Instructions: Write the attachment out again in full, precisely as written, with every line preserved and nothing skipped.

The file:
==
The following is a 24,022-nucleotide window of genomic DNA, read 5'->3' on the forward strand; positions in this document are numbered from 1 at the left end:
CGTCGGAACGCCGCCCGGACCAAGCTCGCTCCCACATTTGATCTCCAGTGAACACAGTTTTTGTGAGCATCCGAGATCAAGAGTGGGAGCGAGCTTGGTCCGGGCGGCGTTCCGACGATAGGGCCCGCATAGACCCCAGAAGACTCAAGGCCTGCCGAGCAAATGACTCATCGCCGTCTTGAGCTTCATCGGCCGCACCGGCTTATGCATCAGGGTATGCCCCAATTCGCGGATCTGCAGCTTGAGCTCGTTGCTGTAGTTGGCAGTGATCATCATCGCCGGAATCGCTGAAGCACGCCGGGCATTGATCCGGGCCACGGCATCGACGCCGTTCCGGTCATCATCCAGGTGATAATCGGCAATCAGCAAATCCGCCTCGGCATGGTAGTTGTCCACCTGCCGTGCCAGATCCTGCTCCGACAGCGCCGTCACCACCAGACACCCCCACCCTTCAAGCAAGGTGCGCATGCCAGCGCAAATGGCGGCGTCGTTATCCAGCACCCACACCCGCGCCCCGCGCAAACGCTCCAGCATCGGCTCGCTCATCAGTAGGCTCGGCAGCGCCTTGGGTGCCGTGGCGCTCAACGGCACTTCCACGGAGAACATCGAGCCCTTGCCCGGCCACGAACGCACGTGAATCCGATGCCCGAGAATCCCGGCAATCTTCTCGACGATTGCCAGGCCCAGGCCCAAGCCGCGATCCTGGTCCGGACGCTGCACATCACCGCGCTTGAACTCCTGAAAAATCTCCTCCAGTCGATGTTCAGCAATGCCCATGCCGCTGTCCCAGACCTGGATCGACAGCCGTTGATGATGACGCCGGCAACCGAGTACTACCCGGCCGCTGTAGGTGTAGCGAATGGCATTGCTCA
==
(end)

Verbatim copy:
The following is a 24,022-nucleotide window of genomic DNA, read 5'->3' on the forward strand; positions in this document are numbered from 1 at the left end:
CGTCGGAACGCCGCCCGGACCAAGCTCGCTCCCACATTTGATCTCCAGTGAACACAGTTTTTGTGAGCATCCGAGATCAAGAGTGGGAGCGAGCTTGGTCCGGGCGGCGTTCCGACGATAGGGCCCGCATAGACCCCAGAAGACTCAAGGCCTGCCGAGCAAATGACTCATCGCCGTCTTGAGCTTCATCGGCCGCACCGGCTTATGCATCAGGGTATGCCCCAATTCGCGGATCTGCAGCTTGAGCTCGTTGCTGTAGTTGGCAGTGATCATCATCGCCGGAATCGCTGAAGCACGCCGGGCATTGATCCGGGCCACGGCATCGACGCCGTTCCGGTCATCATCCAGGTGATAATCGGCAATCAGCAAATCCGCCTCGGCATGGTAGTTGTCCACCTGCCGTGCCAGATCCTGCTCCGACAGCGCCGTCACCACCAGACACCCCCACCCTTCAAGCAAGGTGCGCATGCCAGCGCAAATGGCGGCGTCGTTATCCAGCACCCACACCCGCGCCCCGCGCAAACGCTCCAGCATCGGCTCGCTCATCAGTAGGCTCGGCAGCGCCTTGGGTGCCGTGGCGCTCAACGGCACTTCCACGGAGAACATCGAGCCCTTGCCCGGCCACGAACGCACGTGAATCCGATGCCCGAGAATCCCGGCAATCTTCTCGACGATTGCCAGGCCCAGGCCCAAGCCGCGATCCTGGTCCGGACGCTGCACATCACCGCGCTTGAACTCCTGAAAAATCTCCTCCAGTCGATGTTCAGCAATGCCCATGCCGCTGTCCCAGACCTGGATCGACAGCCGTTGATGATGACGCCGGCAACCGAGTACTACCCGGCCGCTGTAGGTGTAGCGAATGGCATTGCTCA